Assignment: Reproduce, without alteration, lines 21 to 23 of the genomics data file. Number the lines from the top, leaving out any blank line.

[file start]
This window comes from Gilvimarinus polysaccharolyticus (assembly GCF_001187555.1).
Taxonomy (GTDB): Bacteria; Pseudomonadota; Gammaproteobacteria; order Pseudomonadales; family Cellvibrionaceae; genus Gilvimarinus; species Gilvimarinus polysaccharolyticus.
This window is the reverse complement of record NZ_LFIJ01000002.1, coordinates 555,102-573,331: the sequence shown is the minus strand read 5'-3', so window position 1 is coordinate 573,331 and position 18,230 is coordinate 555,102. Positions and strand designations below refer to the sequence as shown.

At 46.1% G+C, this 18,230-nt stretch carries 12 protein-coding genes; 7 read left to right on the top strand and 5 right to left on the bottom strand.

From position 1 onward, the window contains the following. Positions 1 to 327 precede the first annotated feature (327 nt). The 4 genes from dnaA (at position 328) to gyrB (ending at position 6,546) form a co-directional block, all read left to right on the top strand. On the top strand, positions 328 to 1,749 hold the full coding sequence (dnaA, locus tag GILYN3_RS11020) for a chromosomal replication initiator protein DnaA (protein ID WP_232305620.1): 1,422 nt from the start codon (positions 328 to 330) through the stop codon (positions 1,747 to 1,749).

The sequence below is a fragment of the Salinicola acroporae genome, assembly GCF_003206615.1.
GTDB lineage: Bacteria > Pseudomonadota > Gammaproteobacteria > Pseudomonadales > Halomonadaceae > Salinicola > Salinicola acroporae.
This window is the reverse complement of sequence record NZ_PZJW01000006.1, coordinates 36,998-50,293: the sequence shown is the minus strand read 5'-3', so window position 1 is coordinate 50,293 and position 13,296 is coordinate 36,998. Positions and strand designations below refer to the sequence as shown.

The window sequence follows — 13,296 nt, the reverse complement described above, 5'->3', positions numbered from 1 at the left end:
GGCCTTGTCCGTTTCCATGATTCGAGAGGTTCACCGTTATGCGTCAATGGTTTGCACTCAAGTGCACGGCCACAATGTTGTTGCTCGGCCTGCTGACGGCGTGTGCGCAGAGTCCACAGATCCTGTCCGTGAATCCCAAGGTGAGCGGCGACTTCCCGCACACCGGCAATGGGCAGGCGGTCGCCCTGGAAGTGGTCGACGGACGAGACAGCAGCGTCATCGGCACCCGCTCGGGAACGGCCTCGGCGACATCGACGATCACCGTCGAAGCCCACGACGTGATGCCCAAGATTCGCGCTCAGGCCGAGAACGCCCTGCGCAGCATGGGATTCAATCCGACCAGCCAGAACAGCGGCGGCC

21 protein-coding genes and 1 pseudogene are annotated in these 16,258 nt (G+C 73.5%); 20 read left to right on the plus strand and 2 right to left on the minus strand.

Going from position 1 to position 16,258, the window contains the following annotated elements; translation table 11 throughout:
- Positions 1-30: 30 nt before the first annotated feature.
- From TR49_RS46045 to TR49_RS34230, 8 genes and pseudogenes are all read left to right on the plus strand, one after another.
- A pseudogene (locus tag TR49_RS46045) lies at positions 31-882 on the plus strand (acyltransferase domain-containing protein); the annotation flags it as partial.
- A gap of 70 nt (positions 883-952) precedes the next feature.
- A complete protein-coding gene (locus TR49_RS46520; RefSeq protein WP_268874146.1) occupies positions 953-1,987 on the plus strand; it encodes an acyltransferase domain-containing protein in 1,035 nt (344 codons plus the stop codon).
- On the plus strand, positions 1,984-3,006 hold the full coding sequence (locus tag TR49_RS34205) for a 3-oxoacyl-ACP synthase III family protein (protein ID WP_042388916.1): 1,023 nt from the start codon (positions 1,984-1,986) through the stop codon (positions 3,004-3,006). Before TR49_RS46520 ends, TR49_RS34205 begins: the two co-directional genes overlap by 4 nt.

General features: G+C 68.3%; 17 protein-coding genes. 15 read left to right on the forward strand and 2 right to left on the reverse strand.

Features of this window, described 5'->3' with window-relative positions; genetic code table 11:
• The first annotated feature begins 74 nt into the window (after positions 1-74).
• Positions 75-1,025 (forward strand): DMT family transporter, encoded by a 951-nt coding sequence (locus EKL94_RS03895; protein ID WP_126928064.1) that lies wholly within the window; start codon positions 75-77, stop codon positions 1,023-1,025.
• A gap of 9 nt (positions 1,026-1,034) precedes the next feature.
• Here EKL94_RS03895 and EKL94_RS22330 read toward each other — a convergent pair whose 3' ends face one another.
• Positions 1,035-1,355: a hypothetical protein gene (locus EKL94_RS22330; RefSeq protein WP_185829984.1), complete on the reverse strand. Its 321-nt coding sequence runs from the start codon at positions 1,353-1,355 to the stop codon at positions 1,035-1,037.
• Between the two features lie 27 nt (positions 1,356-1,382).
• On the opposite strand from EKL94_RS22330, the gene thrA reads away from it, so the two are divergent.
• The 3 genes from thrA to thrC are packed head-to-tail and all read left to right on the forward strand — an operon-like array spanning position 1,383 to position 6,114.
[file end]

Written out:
• The first annotated feature begins 74 nt into the window (after positions 1-74).
• Positions 75-1,025 (forward strand): DMT family transporter, encoded by a 951-nt coding sequence (locus EKL94_RS03895; protein ID WP_126928064.1) that lies wholly within the window; start codon positions 75-77, stop codon positions 1,023-1,025.
• A gap of 9 nt (positions 1,026-1,034) precedes the next feature.